DS Smith will release full-year results this morning covering the 12 months to the end of April.
The company has already revealed that momentum continued to build in the second half, driven by higher sales, a recovery in prices and a better-than-expected performance from the US business, which has seen profitability significantly improve.
Analysts are expecting annual revenue to decline to around £5.87 billion from £6.04 billion and for earnings to also fall. Adjusted EPS is forecast to decrease to 23.64p from 33.0p, while reported EPS is expected to drop to 16.77p from 38.2p.
On a more positive note, cashflow is expected to improve and cash conversion was over 100% during the year, allowing it to continue to cut its debt.
Novacyt will also be releasing full-year results for 2020 this morning.
Back in January, Novacyt said annual revenue would rise to around £277 million from just £11.5 million the year before, with Ebitda above £187 million.
However, the diagnostics and testing company saw its shares slide heavily in April when it warned that it was in dispute about a contract involving coronavirus tests with the UK government, which placed half of its revenue in the final quarter of 2020 and the first quarter of 2021 at risk. That has placed huge questions over short-term income as investors wait to find out how it will be resolved, overshadowing the potential of its wider product portfolio and other contracts.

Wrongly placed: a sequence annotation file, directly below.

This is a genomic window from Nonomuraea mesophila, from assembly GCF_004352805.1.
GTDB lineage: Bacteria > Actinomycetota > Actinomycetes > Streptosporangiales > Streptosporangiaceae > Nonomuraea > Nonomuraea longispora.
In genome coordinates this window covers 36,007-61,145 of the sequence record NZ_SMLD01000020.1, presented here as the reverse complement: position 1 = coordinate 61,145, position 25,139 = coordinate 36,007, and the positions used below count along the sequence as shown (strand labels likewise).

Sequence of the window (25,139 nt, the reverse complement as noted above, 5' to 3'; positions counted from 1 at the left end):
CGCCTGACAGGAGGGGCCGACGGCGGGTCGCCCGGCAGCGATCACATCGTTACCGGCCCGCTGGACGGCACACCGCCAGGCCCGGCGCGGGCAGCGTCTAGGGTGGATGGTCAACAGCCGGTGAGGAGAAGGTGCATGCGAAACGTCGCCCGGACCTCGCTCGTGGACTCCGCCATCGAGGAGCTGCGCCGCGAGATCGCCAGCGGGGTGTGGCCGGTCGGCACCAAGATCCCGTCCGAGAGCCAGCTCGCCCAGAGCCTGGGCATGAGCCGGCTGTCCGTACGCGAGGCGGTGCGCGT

Later today over the pond, Plug Power, a leading provider of hydrogen fuel cells and stations, will release first-quarter results before markets open.
Analysts are expecting first-quarter gross billings to jump to $76.9 million from $43.0 million the year before. It is expected to sink deeper into the red, with the consensus forecasting an operating loss of $31.0 million compared to a $25.9 million loss the year before, while its pretax loss is anticipated widening to $44.9 million from $37.5 million.
Notably, Plug Power said it was aiming to deliver gross billings of over $105 million in the second quarter and $470 million during 2021 as a whole, so watch for any tweaks made to its guidance.
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